• By articulating its strategic narrative, a company can find meaning beyond shareholder value creation.
  • Actions speak louder than words and are central to the authenticity of your message.
  • In times of crisis, a company will face pressure to revise its missions; but the narrative should anchor the firm.

'Strategic narrative' is a new buzzword that has taken the business vocabulary by storm, thanks to Jeff Bezos who turned it into a competitive advantage with the Amazon empire. The search for a narrative is often led by corporate communication teams or external PR advisors. And therein lies the problem: a strategic narrative is not what you say, it’s what you do.

In a seminal piece for the Harvard Business Review, Mark Bonchek calls it a story that “defines the company’s vision, communicates the strategy, and embodies the culture.” For me, to develop a strategic narrative is to humanise and expound the mission statement.

It is a way for a business executive to explain why their company exists, what it stands for, and why anyone should care. This is how you get beyond the corporate speak and the language of dollars and cents, and into the vernacular of authenticity and human emotions.

Meaning making

Businesses used to compete on quality and price. Success inevitably came to those who could achieve efficiency at scale. For years, the customer preferences were shifting from a better or cheaper thing towards a unique and personalised experience.

In a world in which infinite choices are available within a few clicks, meaning making is a new competitive frontier. It is no longer about what companies do, nor even how they do it. The questions companies must answer instead is “why they do what they do” and “how is that meaningful?”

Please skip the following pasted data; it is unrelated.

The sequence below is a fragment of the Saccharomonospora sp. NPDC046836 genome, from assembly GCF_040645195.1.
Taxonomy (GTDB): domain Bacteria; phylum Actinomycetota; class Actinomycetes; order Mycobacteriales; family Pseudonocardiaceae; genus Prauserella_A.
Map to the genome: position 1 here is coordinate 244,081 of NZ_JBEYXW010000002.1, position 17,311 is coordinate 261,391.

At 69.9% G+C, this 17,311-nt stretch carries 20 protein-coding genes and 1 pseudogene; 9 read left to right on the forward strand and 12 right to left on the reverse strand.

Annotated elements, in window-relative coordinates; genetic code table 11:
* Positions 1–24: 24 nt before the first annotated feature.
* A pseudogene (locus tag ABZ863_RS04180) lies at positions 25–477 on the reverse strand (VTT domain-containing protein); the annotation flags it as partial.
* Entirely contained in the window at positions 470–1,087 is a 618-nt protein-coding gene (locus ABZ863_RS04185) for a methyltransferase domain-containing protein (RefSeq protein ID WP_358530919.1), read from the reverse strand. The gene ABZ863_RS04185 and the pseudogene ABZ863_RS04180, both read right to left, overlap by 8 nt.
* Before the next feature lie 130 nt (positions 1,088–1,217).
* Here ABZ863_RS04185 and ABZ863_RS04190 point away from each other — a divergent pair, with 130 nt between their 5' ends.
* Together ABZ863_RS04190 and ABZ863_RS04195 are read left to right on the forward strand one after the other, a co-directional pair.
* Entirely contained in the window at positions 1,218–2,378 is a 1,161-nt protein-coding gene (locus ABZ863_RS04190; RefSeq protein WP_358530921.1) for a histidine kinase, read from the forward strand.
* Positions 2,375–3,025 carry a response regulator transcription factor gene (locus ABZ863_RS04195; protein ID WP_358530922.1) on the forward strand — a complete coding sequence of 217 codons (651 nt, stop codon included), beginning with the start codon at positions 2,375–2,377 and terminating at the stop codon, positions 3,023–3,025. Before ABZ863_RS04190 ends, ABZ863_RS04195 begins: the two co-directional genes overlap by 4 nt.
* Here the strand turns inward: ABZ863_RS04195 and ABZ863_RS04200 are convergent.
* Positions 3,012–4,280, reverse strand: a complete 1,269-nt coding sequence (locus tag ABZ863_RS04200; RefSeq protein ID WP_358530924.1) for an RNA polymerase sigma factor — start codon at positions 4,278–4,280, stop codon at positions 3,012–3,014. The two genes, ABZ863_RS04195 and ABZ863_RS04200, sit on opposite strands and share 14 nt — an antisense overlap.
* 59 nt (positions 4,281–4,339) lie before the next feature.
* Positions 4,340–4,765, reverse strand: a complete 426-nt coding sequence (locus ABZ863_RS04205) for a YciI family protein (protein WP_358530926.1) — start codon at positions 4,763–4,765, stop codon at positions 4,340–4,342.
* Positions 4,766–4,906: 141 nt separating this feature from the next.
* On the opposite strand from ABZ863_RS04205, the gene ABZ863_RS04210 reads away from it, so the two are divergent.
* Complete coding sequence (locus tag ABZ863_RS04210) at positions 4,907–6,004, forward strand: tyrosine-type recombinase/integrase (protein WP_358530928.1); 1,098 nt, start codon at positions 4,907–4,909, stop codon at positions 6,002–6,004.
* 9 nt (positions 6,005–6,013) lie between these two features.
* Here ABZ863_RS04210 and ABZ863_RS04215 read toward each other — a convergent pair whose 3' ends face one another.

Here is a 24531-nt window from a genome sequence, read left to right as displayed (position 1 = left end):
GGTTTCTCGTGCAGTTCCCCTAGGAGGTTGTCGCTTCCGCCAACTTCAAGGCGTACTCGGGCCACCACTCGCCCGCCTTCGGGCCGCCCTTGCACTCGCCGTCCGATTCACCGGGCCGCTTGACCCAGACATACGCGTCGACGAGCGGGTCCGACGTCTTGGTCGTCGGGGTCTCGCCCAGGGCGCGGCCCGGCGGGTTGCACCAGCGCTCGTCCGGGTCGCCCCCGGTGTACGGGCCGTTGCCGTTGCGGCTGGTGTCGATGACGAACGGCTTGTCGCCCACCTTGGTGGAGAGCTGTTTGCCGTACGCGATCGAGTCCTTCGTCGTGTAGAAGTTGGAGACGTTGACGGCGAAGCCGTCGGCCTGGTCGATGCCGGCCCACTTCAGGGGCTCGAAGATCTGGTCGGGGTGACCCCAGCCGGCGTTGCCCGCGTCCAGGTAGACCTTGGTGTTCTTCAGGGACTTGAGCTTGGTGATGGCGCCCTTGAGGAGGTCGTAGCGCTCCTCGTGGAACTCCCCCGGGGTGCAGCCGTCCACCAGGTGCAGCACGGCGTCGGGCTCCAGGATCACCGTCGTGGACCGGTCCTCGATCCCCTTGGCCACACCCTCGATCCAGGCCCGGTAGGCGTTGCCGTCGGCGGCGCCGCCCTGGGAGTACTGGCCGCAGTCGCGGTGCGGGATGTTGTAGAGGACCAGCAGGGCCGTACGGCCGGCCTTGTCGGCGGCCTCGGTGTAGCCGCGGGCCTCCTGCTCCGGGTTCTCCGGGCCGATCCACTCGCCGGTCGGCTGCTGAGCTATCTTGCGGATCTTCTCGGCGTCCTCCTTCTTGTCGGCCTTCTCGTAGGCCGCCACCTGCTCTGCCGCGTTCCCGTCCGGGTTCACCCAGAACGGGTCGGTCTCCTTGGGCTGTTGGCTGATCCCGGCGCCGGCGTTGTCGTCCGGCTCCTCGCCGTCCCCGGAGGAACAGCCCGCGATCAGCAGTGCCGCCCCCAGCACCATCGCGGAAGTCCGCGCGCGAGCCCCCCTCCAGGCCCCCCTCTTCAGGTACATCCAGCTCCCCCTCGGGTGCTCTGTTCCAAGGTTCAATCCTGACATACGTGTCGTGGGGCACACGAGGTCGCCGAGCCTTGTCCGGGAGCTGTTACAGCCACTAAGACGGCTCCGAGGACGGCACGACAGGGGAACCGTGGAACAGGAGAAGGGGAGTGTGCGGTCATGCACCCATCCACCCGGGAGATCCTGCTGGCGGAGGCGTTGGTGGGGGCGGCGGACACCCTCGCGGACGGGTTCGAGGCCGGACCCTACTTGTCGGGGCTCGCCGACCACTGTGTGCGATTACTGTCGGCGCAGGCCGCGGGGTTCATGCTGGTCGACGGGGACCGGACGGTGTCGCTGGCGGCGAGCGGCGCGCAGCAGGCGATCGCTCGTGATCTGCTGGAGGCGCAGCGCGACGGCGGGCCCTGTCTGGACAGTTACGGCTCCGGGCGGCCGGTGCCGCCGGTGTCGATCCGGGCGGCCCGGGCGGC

In a world where infinite choices are available within a few clicks, meaning-making is a new competitive frontier.

—Andrew Chakhoyan

A North Star that guides in times of flux

The contemporary business leader is under pressure from every possible direction. To do the right thing – an objective that by definition stretches beyond quarterly targets – s/he needs something to hold on to: an anchor, a North Star.

The raison d'être of your business is precisely that. It answers the questions of “where you’ve been, where you are, and where you are going” as Mark Bonchek, CEO of Shift Thinking, succinctly puts it. A strategic narrative is not a rationalisation of existing commitments; it’s a guiding light for difficult decisions you have yet to make.

A contemporary executive understands that no war-chest of cash and no out-of-the-box idea will make a difference in the long run if the company is not able to attract and retain top talent.

Just ask the CEO of Salesforce, who makes sure that his company is listed among the best places to work year after year. An unwavering focus on sustainability, leadership on social issues, and strong engagement with the local community are threads of the same narrative: Salesforce is where ambitious, driven and conscientious professionals will feel at home.